Berkeley Ecoinformatics Engine

Berkeley Ecoinformatics Engine – An open API serving UC Berkeley’s Natural History Data

From the News page:

We are thrilled to release an early version of the Berkeley Ecoinformatics Engine API! We have a lot of data and tools that we’ll be pushing out in future releases so keep an eye out as we are just getting started.

To introduce eco-minded developers to this new resource, we are serving up two key data sets that will be available for this weekend’s EcoHackSF:

For this hackathon, we are encouraging participants to help us document our changing environment. Here’s the abstract:

Wieslander Vegetation Mapping Project – Data from the 1920s needs an update

During the 1920’s and 30’s Albert Everett Wieslander and his team at USGS compiled an amazing and comprehensive dataset known as the Wieslander Vegetation Mapping Project. The data collected includes landscape photos, species inventories, plot maps, and vegetation maps covering most of California. Several teams have been digitizing this valuable historic data over the last ten years, and much of it is now complete. We will be hosting all of the finalized data in our Berkeley Ecoinformatics Engine.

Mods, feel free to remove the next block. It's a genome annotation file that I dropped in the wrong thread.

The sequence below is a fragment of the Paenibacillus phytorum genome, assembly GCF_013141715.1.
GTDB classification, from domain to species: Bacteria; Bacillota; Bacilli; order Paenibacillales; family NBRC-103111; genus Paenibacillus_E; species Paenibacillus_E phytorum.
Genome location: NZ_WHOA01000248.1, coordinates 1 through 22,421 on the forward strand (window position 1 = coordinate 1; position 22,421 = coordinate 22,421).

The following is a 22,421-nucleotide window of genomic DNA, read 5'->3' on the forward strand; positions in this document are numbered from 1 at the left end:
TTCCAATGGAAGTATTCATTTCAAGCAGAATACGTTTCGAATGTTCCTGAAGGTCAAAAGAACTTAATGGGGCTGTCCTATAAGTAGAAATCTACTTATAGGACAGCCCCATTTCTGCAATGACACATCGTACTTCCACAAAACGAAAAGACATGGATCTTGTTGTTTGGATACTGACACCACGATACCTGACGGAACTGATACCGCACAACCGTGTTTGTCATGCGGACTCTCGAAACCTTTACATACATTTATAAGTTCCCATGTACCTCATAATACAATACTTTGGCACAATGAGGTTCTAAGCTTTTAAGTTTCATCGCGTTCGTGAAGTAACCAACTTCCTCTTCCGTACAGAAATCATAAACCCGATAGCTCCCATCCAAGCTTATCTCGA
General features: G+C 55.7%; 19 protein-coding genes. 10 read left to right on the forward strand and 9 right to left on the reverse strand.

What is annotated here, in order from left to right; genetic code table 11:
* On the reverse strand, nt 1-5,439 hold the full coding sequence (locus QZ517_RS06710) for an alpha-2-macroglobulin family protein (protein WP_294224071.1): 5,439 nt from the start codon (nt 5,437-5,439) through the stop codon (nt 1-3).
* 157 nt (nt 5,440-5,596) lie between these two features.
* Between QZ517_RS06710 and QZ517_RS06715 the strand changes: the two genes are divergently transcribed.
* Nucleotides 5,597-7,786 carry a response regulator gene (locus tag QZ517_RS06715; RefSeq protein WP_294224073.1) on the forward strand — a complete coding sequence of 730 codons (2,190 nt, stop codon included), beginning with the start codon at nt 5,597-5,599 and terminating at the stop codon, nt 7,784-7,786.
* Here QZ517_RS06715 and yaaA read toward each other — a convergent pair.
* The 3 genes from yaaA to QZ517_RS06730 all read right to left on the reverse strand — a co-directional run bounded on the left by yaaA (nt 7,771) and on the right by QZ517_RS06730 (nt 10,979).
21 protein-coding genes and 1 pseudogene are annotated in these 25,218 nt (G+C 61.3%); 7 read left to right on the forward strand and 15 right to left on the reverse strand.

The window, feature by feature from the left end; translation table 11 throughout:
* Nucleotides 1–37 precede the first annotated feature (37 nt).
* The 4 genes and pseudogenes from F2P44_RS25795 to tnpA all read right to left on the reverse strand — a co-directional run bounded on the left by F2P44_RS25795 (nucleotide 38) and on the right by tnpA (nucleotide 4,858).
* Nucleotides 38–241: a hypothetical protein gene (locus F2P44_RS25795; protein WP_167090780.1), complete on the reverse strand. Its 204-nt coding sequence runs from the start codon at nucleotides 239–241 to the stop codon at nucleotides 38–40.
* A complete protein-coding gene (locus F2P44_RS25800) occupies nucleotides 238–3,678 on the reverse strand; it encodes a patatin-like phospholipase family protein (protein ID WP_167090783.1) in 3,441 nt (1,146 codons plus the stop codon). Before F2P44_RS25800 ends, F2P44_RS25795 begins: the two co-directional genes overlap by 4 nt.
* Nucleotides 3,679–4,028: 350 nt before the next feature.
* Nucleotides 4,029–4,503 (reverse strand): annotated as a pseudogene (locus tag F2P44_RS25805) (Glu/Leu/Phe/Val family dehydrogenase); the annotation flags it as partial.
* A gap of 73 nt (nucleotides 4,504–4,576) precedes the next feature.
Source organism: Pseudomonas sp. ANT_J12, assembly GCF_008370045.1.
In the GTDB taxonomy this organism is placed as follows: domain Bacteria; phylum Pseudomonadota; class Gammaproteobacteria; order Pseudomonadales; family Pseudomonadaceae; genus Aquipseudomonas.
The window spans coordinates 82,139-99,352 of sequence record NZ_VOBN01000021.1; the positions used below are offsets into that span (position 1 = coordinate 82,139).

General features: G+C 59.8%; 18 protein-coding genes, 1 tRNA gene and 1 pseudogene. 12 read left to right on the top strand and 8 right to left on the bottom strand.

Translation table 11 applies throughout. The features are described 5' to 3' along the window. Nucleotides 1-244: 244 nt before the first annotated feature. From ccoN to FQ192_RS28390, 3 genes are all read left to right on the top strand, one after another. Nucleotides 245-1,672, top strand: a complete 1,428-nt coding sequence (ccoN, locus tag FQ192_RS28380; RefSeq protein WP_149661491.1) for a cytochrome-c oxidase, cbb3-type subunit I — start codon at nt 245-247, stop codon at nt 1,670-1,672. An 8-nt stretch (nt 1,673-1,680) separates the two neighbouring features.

Our task for the EcoHack community will be to develop a web/mobile application that will allow people to view and find the hundreds of now-geotagged landscape photos, and reshoot the same scene today. These before and after images will provide scientists and enthusiasts with an invaluable view of how these landscapes have changed over the last century.

Though this site is focused on the development of the EcoEngine, this project is a part of a larger effort to address the challenge of identifying the interactions and feedbacks between different species and their environment. It will promote the type of multi-disciplinary building that will lead to breakthroughs in our understanding of the biotic input and response to global change. The EcoEngine will serve to unite previously disconnected perspectives from paleo-ecologists, population biologists, and ecologists and make possible the testing of predictive models of global change, a critical advance in making the science more rigorous. Visit to learn more.

Hot damn! Another project trying to reach across domain boundaries and vocabularies to address really big problems.

Maybe the original topic maps effort was just a little too early.

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